Section Mastersianum Fowl.

3 species are included:-

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a. PAPHIOPEDILUM MASTERSIANUM (Rchb.f.) Stein

b. PAPHIOPEDILUM WENTWORTHIANUM Schoser and Fowl.

c PAPHIOPEDILUM ZIECHIANUM Schoser

d. P. MASTERSIANUM var. mohrianum

General


a. PAPHIOPEDILUM MASTERSIANUM (Rchb.f.) Stein

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These plants have 'spoon like' petals, covered in fine marginal hairs. Warts, when present, are limited to the basal upper half of the petals. Foliage is tessellated. (91) This is a medium sized terrestrial species. Its leaves are up to 220 mm long, 45 mm wide, deep green in colour, tessellated with pale green. The single flowered inflorescence grows up to 400 mm high. The flowers are 100 to 120 mm across, about 75 mm high. The dorsal sepal is green, veined darker green, with a white or cream margins. The synsepalum is pale green. Petals are copper-coloured to reddish-purple, spotted on their upper halves with dark purple, the lower halves greenish towards their base. The lip is pale chestnut-brown, yellowish above, the side lobes olive- brown sprinkled with purple. (8) Paterson (80) notes there appears to be two forms of this species - copper toned flowers from Arnboin Island, and reddish-purple flowers from Ceram.

The plant was named in 1879, after Dr Maxwell T. Masters, editor for the British Magazine The Gardeners' Chronicle, (4) after being discovered in the Sundra Islands. It is native of Borneo and adjacent islands. (8) Cribb 105 notes it occurs at elevations of between 900 and 2000 metres on steep slopes where it grows as a terrestrial in the shade in montane forest. Paterson (80) discusses hybridisation with this species, plus its culture.

It flowers in January to March (Southern Hemisphere equivalent months) after a slight winter rest. It needs moderately shaded conditions, in intermediate conditions. Culture and natural habitat conditions appear similar to that specified for P. violascens, the exact habitat of this species remaining undescribed. (3)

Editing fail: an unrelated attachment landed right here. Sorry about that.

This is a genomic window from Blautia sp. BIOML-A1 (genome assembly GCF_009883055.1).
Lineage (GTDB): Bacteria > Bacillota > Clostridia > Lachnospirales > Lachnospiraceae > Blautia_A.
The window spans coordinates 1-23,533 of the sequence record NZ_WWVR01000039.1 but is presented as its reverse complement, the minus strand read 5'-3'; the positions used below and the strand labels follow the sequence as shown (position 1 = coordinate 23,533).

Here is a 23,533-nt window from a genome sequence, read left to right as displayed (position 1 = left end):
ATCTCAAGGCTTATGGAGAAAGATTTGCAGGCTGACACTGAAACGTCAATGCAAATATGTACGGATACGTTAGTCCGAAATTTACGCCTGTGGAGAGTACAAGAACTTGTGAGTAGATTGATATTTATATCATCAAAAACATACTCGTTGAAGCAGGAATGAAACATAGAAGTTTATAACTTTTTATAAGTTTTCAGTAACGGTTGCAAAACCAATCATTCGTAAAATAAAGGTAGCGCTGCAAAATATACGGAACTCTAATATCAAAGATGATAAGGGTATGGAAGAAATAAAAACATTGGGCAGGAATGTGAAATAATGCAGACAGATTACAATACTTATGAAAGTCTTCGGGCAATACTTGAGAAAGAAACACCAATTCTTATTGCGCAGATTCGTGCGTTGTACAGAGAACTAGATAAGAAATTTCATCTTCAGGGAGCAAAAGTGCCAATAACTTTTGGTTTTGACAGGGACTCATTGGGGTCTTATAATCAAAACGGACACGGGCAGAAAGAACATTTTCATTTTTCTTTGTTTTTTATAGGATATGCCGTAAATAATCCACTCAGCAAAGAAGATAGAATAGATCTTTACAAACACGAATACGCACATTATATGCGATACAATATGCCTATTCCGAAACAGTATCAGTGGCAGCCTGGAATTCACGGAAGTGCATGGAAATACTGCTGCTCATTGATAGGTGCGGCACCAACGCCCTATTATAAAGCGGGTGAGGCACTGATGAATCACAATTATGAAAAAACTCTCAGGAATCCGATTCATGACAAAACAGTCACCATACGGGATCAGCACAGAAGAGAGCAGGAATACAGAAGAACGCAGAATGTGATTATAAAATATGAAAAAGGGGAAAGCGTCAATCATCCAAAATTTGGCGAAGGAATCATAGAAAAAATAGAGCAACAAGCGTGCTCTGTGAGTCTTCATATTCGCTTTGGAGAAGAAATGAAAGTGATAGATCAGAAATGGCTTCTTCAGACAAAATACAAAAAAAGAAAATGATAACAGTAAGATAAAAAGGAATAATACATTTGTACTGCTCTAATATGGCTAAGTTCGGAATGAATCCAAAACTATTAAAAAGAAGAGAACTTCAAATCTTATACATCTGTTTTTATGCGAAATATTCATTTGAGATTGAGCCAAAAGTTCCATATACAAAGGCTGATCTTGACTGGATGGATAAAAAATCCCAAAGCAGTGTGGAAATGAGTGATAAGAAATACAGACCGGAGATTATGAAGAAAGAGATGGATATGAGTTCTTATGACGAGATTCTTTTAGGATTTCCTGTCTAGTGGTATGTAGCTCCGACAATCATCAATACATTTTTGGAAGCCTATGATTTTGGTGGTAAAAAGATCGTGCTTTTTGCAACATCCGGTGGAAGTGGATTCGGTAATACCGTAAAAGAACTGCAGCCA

Braem 135 describes Paphilopedilum mohrianum, from the Flores Island of Indonesia. It was named after Mr Hartmut Mohr of West Germany, a keen orchidologist and botanical artist. Koopowitz 112 believes it cannot be distinguished from P. mastersianum and therefore does not list it as a valid species.

P. X bundtianum Fowl. is the natural hybrid between this species and P. ceramensis. (3)

Paphiopedilum mastersianum var. mohrianum is an intermediate form between mastersanum and bullenianum. Koopowitz 153 believes it is only a form of mastersianum, and is endemic to one island. He states it may be a natural hybrid between the two psecies.


b. PAPHIOPEDILUM WENTWORTHIANUM Schoser and Fowl.

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Another species not widely known, it was introduced into cultivation by Wentworth in 1968. It is native of Kieta, Bougainville in the Soloman Islands, growing in deep forests in thick beds of humus at an altitude of some 800 to 1200 metres. If flowers in November and December, (Southern Hemisphere equivalent months) and again in April to June after a brief winter rest. It prefers low light conditions in intermediate to warm conditions. (3) Asher (5) states it is not to be confused with P. hougainvilleanum. It is illustrated in his article. (5) Cribb 105 notes there is probably only one or two hundred plants in its only known natural locality.

c PAPHIOPEDILUM ZIECHIANUM Schoser

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This was first described in 1976 (3) after its discovery in the Ararak mountains of Western New Guinea (West Irian) 3 After being discovered in 1961. By the time it was described all known live material had died and it was described from herbarium material and photographs. 113 It is lost to cultivation, although is illustrated by Asher. (5)

Azadehdel (81) reports the re-discovery of this species in the habitat where it was originally found.

Cribb 105 notes P. zieckianum was collected in 1961 by F.U. Zieck, Luytyes and Vink in west New Guinea but believes it is identical to P. papuanum.

Cribb 105 notes it has been found between 800 and 1050 metres above sea level in light shade of frees and fern amongst granitic rocks. The annual precipitation is high with humidity approaching saturation all year.

General

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These species need to be grown in an open compost to allow air to reach the roots, but with moss to ensure moisture is always present. They need heavy watering all the year, but especially during the summer vegetative growth phase, when warm moist conditions must be provided. High humidity is appropriate all the year, with good ventilation. They also prefer shady conditions, in intermediate to warm temperatures.

 



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Site established 9th May 1998
Paphiopedilum series first uploaded 8th December 1999